Getting involved with these kinds of platform-wide voucher programmes can be a good move for international brands, who can parlay their involvement into increased promotion from Tmall during 618, and also offer an incentive for consumers to buy their products, without resorting to deep discounting. However luxury players may find the idea hard to swallow.
According to Ben Cavender, managing director of China Market Research Group, it can be “dangerous for brands to offer big, broad-spectrum discounts [or] price dropping on stock to move it because that trains the consumer and they don’t ever want to pay full price [again].”
5. Big brands should consider tapping executives as livestreaming hosts.
Over the course of Tmall's 618 campaign, more than 300 performers will take to Taobao Live, with stars including Kris Wu, Liu Tao, Zhu Yilong and Ouyang Nana all getting involved. But more surprisingly, Taobao Live will also feature broadcasts with more than 600 top executives from brands including Huawei, Lenovo and L'Oréal. These "boss livestreams" are trending in China, with more and more executives joining the ranks of livestreaming KOLs. Dong Mingzhu, chairwoman of Gree, China's biggest air-conditioner maker, famously sold 310 million yuan ($43.8 million) worth of products via the short video app Kuaishou back in May.
From a consumer point of view, seeing company founders and executives explain the attributes of their company’s products – whether air conditioners, lipsticks or handbags – gives weight to the information. It is a tactic that, so far, has proven popular when featuring executives from big brands.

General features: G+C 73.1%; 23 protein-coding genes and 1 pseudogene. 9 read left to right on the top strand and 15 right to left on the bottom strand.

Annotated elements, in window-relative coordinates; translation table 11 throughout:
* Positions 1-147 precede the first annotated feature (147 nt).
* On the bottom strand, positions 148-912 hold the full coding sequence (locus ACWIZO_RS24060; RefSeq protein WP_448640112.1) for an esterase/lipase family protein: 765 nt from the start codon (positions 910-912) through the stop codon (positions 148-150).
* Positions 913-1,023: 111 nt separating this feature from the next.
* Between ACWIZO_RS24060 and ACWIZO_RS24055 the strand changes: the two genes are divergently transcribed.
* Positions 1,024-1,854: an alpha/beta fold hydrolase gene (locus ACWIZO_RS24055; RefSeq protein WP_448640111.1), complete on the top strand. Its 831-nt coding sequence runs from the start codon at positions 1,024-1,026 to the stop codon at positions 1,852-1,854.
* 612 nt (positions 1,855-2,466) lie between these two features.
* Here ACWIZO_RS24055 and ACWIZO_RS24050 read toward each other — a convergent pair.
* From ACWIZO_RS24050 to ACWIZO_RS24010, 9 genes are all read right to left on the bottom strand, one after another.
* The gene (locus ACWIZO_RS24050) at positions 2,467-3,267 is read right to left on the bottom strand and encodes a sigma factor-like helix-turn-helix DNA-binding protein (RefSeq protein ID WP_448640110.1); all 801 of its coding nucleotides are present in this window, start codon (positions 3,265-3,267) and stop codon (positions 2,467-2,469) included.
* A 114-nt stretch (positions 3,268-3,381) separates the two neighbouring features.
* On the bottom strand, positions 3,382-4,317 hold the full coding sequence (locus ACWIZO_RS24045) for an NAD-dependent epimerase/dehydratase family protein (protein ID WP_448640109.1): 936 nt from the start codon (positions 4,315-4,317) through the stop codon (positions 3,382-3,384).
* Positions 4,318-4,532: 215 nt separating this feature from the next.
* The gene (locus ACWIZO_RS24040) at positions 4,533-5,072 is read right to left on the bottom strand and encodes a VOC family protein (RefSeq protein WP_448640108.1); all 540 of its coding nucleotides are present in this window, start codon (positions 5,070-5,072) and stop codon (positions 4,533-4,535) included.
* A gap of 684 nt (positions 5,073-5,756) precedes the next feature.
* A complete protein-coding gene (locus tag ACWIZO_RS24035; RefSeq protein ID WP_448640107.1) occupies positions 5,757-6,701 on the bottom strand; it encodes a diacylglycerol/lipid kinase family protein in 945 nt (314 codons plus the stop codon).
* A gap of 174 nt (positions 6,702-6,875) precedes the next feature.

6. Dedicate whatever resources you can afford to an amazing livestream.
For smaller brands, the best way to draw a crowd is still to partner with a high profile KOL or celebrity, with real value to be gained from aligning with the right people to execute a high-quality livestream. JD.com's Jiang points to the example of children's luxury brand Bonpoint, which saw a recent livestream convert ten percent of its viewers into customers as the stream went to air.
“[Bonpoint] did their livestreaming in their flagship stores with two celebrities [who] have become mums, so they know about the products and the brand story,” Jiang explains. “This was a very successful and gained thousands of new followers for the brand through the livestream.”
To compete with Alibaba’s powerful Taobao Live platform, which has access to more than 700 million consumers, JD.com recently announced a long-term strategic partnership with short video platform Kuaishou (both companies are backed by Tencent) to create a “short video e-commerce livestreaming ecosystem.”
FASHION & BEAUTY
Dior products available on Tmall | Source: Screenshot from BoF China
Dior (Finally) Dips a Toe into Tmall